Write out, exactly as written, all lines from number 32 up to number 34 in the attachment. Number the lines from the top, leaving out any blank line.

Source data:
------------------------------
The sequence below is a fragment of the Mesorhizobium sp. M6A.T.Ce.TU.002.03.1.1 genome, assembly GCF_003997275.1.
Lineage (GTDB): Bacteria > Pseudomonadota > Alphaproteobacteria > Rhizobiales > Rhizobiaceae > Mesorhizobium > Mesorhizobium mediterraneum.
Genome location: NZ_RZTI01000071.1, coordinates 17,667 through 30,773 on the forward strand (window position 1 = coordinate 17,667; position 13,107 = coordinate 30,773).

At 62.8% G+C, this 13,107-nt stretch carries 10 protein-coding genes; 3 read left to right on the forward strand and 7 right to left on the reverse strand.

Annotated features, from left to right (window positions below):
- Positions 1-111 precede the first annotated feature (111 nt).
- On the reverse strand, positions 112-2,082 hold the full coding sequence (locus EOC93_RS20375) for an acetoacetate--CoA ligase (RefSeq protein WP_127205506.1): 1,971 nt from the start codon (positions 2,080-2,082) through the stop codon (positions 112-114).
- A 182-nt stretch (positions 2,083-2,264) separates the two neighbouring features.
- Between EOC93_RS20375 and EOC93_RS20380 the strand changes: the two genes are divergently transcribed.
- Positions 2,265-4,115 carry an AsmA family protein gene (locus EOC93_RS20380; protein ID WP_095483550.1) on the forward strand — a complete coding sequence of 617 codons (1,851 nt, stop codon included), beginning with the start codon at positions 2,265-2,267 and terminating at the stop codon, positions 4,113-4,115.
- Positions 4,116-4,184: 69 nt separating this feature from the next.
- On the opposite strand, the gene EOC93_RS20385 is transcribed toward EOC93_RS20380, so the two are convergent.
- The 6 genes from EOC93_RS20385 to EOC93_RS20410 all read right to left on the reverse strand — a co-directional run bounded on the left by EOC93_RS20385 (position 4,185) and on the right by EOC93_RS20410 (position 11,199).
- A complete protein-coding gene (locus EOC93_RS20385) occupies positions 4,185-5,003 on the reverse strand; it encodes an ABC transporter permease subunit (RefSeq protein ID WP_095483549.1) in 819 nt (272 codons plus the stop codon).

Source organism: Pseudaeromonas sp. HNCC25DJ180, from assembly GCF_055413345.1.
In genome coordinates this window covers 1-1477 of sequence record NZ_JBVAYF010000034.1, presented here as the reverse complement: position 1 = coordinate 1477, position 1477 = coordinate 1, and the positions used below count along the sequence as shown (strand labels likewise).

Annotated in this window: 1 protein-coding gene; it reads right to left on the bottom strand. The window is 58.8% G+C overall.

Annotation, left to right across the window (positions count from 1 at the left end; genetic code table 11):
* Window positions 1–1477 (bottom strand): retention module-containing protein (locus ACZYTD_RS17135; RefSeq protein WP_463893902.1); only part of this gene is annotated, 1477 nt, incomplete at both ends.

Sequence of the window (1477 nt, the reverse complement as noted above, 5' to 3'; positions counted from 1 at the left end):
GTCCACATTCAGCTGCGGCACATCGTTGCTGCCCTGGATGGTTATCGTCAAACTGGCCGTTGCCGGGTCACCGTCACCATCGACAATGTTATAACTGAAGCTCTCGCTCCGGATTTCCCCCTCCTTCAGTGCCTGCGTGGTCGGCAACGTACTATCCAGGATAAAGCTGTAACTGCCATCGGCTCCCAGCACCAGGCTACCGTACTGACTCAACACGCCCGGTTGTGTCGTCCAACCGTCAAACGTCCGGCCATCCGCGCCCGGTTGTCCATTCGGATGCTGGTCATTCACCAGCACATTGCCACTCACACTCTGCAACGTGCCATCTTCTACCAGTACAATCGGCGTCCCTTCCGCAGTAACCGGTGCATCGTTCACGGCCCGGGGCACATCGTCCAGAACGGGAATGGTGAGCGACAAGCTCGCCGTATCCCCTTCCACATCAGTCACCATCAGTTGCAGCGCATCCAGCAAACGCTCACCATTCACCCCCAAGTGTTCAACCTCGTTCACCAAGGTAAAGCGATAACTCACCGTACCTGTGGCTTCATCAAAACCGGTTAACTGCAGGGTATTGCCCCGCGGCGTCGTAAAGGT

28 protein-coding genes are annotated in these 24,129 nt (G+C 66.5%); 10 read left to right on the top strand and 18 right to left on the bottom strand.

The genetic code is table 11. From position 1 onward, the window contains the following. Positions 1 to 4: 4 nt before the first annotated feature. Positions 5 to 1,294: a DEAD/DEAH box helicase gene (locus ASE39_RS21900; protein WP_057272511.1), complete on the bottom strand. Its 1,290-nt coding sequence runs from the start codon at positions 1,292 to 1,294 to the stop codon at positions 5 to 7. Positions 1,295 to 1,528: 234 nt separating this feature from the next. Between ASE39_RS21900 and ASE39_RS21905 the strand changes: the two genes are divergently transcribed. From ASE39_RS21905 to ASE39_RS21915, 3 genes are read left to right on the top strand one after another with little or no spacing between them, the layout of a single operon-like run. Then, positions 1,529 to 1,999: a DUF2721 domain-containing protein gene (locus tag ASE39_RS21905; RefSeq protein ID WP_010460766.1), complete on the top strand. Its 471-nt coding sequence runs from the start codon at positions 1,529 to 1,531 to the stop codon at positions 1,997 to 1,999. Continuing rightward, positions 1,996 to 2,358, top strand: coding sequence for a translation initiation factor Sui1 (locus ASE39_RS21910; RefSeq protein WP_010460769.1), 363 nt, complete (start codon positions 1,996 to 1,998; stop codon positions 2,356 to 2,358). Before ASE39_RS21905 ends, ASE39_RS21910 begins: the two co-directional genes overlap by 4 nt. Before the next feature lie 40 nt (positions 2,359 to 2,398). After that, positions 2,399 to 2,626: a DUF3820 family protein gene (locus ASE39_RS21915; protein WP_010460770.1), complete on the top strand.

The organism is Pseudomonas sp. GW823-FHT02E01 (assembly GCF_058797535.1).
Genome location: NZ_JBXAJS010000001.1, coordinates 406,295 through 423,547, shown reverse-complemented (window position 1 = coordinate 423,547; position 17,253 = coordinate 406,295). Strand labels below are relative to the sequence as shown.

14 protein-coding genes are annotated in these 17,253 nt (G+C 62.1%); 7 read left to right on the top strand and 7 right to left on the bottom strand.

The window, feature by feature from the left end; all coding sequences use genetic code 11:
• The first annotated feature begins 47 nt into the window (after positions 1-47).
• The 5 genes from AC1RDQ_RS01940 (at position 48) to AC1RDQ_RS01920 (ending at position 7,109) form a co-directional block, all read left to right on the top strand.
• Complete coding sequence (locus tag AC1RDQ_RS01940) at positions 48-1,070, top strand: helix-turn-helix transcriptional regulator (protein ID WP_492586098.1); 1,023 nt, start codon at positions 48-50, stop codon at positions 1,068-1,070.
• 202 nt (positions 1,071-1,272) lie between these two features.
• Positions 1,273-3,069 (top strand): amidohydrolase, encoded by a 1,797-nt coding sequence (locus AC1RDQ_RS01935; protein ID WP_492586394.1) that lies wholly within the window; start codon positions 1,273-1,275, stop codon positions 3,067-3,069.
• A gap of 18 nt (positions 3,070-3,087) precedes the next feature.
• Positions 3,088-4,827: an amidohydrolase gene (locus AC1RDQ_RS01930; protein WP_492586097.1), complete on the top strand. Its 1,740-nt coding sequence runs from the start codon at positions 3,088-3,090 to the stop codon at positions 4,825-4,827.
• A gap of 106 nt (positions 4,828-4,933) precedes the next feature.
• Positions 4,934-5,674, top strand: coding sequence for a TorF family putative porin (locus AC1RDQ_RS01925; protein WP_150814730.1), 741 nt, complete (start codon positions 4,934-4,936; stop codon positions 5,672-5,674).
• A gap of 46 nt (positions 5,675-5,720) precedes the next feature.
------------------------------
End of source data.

• Positions 1,273-3,069 (top strand): amidohydrolase, encoded by a 1,797-nt coding sequence (locus AC1RDQ_RS01935; protein ID WP_492586394.1) that lies wholly within the window; start codon positions 1,273-1,275, stop codon positions 3,067-3,069.
• A gap of 18 nt (positions 3,070-3,087) precedes the next feature.
• Positions 3,088-4,827: an amidohydrolase gene (locus AC1RDQ_RS01930; protein WP_492586097.1), complete on the top strand. Its 1,740-nt coding sequence runs from the start codon at positions 3,088-3,090 to the stop codon at positions 4,825-4,827.